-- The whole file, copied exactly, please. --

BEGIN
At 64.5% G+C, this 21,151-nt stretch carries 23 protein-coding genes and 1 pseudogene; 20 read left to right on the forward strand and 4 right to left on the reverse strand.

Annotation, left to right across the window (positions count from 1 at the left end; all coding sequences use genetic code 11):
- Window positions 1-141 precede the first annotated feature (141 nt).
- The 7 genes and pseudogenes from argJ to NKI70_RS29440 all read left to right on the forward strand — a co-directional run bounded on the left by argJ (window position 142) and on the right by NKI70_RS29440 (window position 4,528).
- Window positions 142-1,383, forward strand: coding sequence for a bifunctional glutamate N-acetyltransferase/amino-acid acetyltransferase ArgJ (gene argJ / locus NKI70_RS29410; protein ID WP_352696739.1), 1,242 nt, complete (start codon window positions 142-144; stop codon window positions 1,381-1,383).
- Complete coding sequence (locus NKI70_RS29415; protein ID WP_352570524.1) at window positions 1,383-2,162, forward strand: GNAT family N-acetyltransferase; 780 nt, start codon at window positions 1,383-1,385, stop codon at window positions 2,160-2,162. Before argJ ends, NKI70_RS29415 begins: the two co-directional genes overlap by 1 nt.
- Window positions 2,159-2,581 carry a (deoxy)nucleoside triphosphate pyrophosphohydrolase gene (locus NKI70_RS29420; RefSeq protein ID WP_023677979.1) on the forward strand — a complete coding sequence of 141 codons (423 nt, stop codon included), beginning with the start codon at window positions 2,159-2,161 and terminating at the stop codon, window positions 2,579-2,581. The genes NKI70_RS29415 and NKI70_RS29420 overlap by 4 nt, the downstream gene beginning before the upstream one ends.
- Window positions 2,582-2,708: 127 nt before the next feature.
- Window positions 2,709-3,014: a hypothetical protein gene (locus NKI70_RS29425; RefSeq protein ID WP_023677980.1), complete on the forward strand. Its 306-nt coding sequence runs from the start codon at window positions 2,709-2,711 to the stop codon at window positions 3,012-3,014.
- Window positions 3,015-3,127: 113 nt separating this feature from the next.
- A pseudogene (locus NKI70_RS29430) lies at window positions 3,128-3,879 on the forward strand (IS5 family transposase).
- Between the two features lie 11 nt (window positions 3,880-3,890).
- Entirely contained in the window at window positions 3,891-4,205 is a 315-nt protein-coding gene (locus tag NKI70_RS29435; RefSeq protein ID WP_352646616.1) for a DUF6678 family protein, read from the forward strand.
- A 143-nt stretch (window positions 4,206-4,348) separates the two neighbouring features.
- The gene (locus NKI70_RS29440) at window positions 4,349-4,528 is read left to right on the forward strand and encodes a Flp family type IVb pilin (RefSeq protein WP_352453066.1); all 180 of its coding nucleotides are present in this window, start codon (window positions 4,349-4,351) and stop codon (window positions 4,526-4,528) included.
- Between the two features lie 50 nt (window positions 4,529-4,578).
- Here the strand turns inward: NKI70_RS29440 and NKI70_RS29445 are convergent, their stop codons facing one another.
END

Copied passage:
At 64.5% G+C, this 21,151-nt stretch carries 23 protein-coding genes and 1 pseudogene; 20 read left to right on the forward strand and 4 right to left on the reverse strand.

Annotation, left to right across the window (positions count from 1 at the left end; all coding sequences use genetic code 11):
- Window positions 1-141 precede the first annotated feature (141 nt).
- The 7 genes and pseudogenes from argJ to NKI70_RS29440 all read left to right on the forward strand — a co-directional run bounded on the left by argJ (window position 142) and on the right by NKI70_RS29440 (window position 4,528).
- Window positions 142-1,383, forward strand: coding sequence for a bifunctional glutamate N-acetyltransferase/amino-acid acetyltransferase ArgJ (gene argJ / locus NKI70_RS29410; protein ID WP_352696739.1), 1,242 nt, complete (start codon window positions 142-144; stop codon window positions 1,381-1,383).
- Complete coding sequence (locus NKI70_RS29415; protein ID WP_352570524.1) at window positions 1,383-2,162, forward strand: GNAT family N-acetyltransferase; 780 nt, start codon at window positions 1,383-1,385, stop codon at window positions 2,160-2,162. Before argJ ends, NKI70_RS29415 begins: the two co-directional genes overlap by 1 nt.
- Window positions 2,159-2,581 carry a (deoxy)nucleoside triphosphate pyrophosphohydrolase gene (locus NKI70_RS29420; RefSeq protein ID WP_023677979.1) on the forward strand — a complete coding sequence of 141 codons (423 nt, stop codon included), beginning with the start codon at window positions 2,159-2,161 and terminating at the stop codon, window positions 2,579-2,581. The genes NKI70_RS29415 and NKI70_RS29420 overlap by 4 nt, the downstream gene beginning before the upstream one ends.
- Window positions 2,582-2,708: 127 nt before the next feature.
- Window positions 2,709-3,014: a hypothetical protein gene (locus NKI70_RS29425; RefSeq protein ID WP_023677980.1), complete on the forward strand. Its 306-nt coding sequence runs from the start codon at window positions 2,709-2,711 to the stop codon at window positions 3,012-3,014.
- Window positions 3,015-3,127: 113 nt separating this feature from the next.
- A pseudogene (locus NKI70_RS29430) lies at window positions 3,128-3,879 on the forward strand (IS5 family transposase).
- Between the two features lie 11 nt (window positions 3,880-3,890).
- Entirely contained in the window at window positions 3,891-4,205 is a 315-nt protein-coding gene (locus tag NKI70_RS29435; RefSeq protein ID WP_352646616.1) for a DUF6678 family protein, read from the forward strand.
- A 143-nt stretch (window positions 4,206-4,348) separates the two neighbouring features.
- The gene (locus NKI70_RS29440) at window positions 4,349-4,528 is read left to right on the forward strand and encodes a Flp family type IVb pilin (RefSeq protein WP_352453066.1); all 180 of its coding nucleotides are present in this window, start codon (window positions 4,349-4,351) and stop codon (window positions 4,526-4,528) included.
- Between the two features lie 50 nt (window positions 4,529-4,578).
- Here the strand turns inward: NKI70_RS29440 and NKI70_RS29445 are convergent, their stop codons facing one another.